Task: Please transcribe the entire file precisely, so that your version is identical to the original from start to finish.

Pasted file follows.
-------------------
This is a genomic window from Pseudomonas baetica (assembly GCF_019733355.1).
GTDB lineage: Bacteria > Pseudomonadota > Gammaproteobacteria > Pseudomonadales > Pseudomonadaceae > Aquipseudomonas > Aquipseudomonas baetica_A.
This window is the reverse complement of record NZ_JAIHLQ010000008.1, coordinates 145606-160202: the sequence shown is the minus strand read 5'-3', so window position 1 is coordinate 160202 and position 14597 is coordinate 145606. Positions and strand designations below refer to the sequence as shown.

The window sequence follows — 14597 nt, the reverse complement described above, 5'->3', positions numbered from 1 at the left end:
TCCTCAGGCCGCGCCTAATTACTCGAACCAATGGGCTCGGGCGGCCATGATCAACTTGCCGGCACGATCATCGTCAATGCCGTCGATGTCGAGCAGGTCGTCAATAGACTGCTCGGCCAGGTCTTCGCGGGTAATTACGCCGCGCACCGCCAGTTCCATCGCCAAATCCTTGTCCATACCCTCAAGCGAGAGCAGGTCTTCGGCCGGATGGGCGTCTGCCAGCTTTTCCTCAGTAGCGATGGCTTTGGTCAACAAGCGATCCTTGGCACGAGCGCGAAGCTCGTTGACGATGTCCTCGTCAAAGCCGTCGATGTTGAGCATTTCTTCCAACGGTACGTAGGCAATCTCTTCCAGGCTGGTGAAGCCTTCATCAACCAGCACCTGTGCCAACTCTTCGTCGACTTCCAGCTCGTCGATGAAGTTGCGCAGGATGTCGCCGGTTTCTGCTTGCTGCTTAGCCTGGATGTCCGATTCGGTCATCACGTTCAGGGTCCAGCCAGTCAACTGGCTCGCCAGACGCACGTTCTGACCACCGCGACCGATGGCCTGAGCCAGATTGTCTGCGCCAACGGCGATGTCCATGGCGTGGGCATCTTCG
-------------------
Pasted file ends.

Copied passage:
This is a genomic window from Pseudomonas baetica (assembly GCF_019733355.1).
GTDB lineage: Bacteria > Pseudomonadota > Gammaproteobacteria > Pseudomonadales > Pseudomonadaceae > Aquipseudomonas > Aquipseudomonas baetica_A.
This window is the reverse complement of record NZ_JAIHLQ010000008.1, coordinates 145606-160202: the sequence shown is the minus strand read 5'-3', so window position 1 is coordinate 160202 and position 14597 is coordinate 145606. Positions and strand designations below refer to the sequence as shown.

The window sequence follows — 14597 nt, the reverse complement described above, 5'->3', positions numbered from 1 at the left end:
TCCTCAGGCCGCGCCTAATTACTCGAACCAATGGGCTCGGGCGGCCATGATCAACTTGCCGGCACGATCATCGTCAATGCCGTCGATGTCGAGCAGGTCGTCAATAGACTGCTCGGCCAGGTCTTCGCGGGTAATTACGCCGCGCACCGCCAGTTCCATCGCCAAATCCTTGTCCATACCCTCAAGCGAGAGCAGGTCTTCGGCCGGATGGGCGTCTGCCAGCTTTTCCTCAGTAGCGATGGCTTTGGTCAACAAGCGATCCTTGGCACGAGCGCGAAGCTCGTTGACGATGTCCTCGTCAAAGCCGTCGATGTTGAGCATTTCTTCCAACGGTACGTAGGCAATCTCTTCCAGGCTGGTGAAGCCTTCATCAACCAGCACCTGTGCCAACTCTTCGTCGACTTCCAGCTCGTCGATGAAGTTGCGCAGGATGTCGCCGGTTTCTGCTTGCTGCTTAGCCTGGATGTCCGATTCGGTCATCACGTTCAGGGTCCAGCCAGTCAACTGGCTCGCCAGACGCACGTTCTGACCACCGCGACCGATGGCCTGAGCCAGATTGTCTGCGCCAACGGCGATGTCCATGGCGTGGGCATCTTCG